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Thread: are accessibility badges necessary?

  1. #1
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    are accessibility badges necessary?

    i was pointed to this blog entry - http://www.stuffandnonsense.co.uk/ar...ot_enough.html - which talks about whether badges serve the right purpose. what are your thoughts?

  2. #2
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    IMO

    The World Wide Web Consortium (W3C) badges have specific policies associated with their use.
    For example pages bearing this logo http://www.webnauts.net/images/WAI-AAA.gif indicate a claim of conformance by the page author or content provider to conformance level Triple-A of the W3C Web Content Accessibility Guidelines 1.0, including all Priority 1, Priority 2, and Priority 3 checkpoints defined in the Guidelines. The Web Content Accessibility Guidelines 1.0 explain how to make Web content accessible to people with disabilities. Conformance to these Guidelines will help make the Web more accessible to users with disabilities and will benefit all users.

    Read more here:
    1. http://www.w3.org/Consortium/Legal/l...-20000308.html
    2. http://www.w3.org/WAI/WCAG1AAA-Conformance

  3. #3
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    of course conformance to standards is a necessity, but what do the badges accomplish? nothing of use. they're there to brag, really. simple as that as far as i'm concerned.

  4. #4
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    But bragging, in and of itself, is a good thing.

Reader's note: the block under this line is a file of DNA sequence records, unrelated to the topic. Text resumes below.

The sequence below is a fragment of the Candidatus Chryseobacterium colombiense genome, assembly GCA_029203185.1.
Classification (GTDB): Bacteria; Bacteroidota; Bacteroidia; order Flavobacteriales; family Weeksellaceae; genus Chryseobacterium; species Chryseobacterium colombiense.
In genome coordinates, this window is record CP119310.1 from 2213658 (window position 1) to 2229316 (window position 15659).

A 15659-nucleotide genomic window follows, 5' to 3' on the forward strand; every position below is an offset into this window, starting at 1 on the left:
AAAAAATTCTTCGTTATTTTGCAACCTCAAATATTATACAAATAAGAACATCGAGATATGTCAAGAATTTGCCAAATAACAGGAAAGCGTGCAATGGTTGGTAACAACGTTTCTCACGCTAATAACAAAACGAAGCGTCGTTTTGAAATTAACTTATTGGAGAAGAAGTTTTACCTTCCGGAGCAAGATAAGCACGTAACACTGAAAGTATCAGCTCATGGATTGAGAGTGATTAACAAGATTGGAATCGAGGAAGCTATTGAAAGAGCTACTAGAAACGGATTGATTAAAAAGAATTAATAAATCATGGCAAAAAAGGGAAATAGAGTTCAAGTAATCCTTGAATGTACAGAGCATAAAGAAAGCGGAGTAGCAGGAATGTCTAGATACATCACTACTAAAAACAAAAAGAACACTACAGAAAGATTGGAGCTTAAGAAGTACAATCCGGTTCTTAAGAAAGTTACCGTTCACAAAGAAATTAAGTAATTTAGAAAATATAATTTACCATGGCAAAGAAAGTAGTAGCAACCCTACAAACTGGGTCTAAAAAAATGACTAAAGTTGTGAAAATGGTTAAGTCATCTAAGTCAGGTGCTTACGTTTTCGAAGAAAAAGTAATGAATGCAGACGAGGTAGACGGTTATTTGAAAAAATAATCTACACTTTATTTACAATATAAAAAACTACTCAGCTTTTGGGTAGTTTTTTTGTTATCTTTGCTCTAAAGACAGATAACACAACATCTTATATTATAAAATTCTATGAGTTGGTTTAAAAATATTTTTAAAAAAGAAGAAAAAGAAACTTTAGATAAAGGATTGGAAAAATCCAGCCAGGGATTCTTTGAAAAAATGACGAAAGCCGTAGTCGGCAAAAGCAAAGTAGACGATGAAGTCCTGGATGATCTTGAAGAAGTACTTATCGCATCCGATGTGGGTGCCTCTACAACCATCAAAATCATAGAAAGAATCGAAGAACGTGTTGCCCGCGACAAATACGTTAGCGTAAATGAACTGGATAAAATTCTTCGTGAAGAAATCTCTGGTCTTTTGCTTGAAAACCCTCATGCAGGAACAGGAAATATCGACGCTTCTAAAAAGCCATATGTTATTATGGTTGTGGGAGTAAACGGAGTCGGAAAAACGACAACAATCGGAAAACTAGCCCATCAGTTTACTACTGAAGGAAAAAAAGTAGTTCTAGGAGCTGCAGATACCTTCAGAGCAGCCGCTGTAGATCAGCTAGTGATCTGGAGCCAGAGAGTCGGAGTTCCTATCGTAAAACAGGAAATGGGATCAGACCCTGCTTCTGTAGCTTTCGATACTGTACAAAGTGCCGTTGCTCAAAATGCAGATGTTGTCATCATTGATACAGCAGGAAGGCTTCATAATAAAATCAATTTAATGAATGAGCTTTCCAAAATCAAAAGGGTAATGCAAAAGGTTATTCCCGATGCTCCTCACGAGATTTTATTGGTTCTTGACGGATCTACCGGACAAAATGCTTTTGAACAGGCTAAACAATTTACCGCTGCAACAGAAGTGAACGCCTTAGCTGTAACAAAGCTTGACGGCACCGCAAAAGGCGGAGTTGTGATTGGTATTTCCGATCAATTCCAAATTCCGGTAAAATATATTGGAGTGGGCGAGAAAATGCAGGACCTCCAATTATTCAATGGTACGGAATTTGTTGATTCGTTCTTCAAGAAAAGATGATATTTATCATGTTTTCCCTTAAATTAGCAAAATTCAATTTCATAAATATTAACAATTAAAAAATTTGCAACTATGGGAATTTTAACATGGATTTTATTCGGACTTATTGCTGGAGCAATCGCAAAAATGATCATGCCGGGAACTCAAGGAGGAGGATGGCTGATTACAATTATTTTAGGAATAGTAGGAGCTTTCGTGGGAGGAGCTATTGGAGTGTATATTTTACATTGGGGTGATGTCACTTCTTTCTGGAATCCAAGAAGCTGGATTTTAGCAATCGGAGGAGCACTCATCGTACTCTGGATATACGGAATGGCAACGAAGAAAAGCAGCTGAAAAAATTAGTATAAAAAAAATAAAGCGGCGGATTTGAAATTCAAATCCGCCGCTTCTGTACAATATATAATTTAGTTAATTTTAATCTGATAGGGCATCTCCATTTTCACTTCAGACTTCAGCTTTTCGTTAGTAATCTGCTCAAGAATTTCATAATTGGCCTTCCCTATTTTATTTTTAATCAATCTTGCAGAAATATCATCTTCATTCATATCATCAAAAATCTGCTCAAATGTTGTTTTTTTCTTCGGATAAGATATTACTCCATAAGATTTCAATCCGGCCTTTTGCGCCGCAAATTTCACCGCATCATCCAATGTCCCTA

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    Ben I definetely don't need badges on my web site, while I am most convienced about the quality of my work as others might can tell.

    I though use them with the intention to give W3C credits and to promote them and their highly appreciated work/standards they develop.

  6. #6
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    Originally posted by Charles
    But bragging, in and of itself, is a good thing.
    i like to think of it as a neutral thing - if you're just proud of your work, all right, but its still just bragging.
    Originally posted by Webnauts
    Ben I definetely don't need badges on my web site, while I am most convienced about the quality of my work as others might can tell.

    I though use them with the intention to give W3C credits and to promote them and their highly appreciated work/standards they develop.
    i'm not trying to put you down for having them... but anyone who clicks them and reads the contents of linked pages most likely is already aware.

  7. #7
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    It depends. When it comes to code validity, such as HTML and CSS, I leave links to the validators as a handy method of always being able to insure that my pages are valid. It keeps me on top of things. But when it comes down to saying, I'm WAI AAA conformant, that's something I'll mention, if I mention, on a specific page, not plastered on to my site like a "It's my Birthday!" sticker.